Farr: The one with me is that Klinger — as outlandish as he was — when he got an assignment he never let the 4077 down. They had an incident where this nurse had just gotten married and hadn’t spent any time with her husband, a soldier up at the line. I was on guard duty and the soldier came to our camp. He’s supposed to get into the tent where she is to spend her honeymoon. They had Klinger falling asleep. I said, “No,” because he wouldn’t do that. He would not fall asleep, that’s dereliction of duty. Instead I told them, have him be distracted, so Klinger has to leave that area he’s in, so the husband can get into the tent. They bought that.

Farrell: That was what was so great about the show. They understood that we understood the characters that we were creating. They had the class to listen and give us the dignity of understanding that we had invested parts of ourselves in these characters.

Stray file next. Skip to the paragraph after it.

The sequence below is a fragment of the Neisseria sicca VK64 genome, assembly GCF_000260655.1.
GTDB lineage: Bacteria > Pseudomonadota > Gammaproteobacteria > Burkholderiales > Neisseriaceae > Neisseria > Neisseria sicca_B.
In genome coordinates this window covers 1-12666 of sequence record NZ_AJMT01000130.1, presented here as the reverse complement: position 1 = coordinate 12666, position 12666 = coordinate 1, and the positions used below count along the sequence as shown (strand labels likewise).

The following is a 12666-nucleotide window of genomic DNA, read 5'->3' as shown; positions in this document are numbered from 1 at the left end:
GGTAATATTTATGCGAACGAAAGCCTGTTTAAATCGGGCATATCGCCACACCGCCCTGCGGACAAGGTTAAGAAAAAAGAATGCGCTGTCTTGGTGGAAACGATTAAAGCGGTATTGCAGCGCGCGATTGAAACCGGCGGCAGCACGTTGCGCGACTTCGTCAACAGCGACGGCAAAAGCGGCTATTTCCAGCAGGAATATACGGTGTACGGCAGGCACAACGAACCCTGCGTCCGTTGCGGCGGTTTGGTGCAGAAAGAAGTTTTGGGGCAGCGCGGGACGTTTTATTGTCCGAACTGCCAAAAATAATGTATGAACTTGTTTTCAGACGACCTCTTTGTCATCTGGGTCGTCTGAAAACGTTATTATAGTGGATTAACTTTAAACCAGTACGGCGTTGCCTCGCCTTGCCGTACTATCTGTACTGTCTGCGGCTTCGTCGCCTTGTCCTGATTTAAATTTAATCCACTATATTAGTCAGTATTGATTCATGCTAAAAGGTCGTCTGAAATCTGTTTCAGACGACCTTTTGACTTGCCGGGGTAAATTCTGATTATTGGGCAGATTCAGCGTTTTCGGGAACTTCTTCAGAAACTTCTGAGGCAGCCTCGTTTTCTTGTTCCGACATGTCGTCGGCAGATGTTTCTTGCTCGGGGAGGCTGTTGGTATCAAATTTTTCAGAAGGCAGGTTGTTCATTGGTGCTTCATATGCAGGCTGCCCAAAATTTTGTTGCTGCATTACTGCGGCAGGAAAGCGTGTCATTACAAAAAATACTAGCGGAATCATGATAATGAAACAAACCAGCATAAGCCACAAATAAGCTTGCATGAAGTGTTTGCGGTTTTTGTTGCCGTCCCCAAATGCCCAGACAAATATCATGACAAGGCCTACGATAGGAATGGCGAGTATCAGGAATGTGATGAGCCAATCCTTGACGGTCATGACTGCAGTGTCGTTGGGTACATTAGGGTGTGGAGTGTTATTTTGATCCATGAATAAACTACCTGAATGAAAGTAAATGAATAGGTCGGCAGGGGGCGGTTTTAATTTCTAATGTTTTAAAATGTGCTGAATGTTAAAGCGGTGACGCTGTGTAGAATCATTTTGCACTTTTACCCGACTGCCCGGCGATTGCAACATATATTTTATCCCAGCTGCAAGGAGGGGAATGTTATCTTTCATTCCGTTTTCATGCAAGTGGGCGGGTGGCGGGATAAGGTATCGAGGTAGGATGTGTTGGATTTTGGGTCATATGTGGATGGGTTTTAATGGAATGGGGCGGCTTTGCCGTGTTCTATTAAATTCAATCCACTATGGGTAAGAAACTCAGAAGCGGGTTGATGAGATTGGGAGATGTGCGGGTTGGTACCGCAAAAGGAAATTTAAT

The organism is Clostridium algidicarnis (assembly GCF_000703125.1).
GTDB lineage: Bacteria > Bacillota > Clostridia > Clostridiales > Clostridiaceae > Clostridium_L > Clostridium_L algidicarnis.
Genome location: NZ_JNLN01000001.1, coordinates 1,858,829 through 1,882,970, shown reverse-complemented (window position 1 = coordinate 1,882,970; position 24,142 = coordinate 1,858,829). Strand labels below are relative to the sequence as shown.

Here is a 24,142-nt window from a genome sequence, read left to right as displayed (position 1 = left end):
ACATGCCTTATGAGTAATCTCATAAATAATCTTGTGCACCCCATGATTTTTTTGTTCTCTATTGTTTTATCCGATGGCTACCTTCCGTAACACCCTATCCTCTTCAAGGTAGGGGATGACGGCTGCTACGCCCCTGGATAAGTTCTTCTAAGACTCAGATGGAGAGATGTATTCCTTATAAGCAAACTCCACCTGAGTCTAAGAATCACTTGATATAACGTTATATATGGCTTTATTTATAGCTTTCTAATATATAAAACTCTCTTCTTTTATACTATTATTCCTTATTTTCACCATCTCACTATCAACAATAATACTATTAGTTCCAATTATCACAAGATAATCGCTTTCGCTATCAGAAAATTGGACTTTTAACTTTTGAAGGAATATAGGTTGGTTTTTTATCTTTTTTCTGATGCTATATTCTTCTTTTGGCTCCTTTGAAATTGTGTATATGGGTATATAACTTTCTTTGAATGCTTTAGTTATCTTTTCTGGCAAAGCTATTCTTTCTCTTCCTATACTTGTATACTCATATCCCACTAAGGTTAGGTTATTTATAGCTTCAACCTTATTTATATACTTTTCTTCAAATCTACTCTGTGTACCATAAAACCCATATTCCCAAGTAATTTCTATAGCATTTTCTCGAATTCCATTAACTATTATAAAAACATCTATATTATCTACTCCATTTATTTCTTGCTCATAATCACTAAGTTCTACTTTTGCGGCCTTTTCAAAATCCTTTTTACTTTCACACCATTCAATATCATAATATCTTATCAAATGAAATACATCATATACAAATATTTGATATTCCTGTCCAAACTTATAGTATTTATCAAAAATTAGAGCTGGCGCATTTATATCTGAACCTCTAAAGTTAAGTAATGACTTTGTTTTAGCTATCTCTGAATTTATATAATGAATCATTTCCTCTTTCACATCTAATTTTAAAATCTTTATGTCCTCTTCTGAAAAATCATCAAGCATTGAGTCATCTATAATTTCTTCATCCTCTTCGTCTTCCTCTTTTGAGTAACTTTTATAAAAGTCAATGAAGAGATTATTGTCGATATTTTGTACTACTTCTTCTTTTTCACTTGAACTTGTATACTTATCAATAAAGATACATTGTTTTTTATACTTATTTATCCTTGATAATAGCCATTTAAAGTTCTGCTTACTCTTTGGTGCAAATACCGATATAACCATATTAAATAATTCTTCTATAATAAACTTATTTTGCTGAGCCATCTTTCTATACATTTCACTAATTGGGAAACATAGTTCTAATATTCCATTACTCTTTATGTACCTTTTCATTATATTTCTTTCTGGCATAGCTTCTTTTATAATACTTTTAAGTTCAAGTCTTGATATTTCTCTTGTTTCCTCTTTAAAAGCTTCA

Farr: When we would have the first reading of the script around the table, the producers would say, “All right, are there any discussions about any of the pages?” It allowed the actors to voice their opinions. Head producer Gene Reynolds would listen to everybody, but he had the final say and he was usually very, very fair and very right.

Watch It: REELZ is available as a live linear network on DIRECTV channel 238, DISH Network channel 299, Verizon FiOS TV channel 692HD, AT&T U-verse channels 799/1799HD and Xfinity, Spectrum and many other cable systems nationwide. REELZ can also be found on Amazon Channels, Fire TV, Roku, Pluto TV, Tubi, Samsung Smart TV+, Vizio, Crackle, Xumo, Redbox and others.  Find REELZ in your area by visiting www.reelz.com.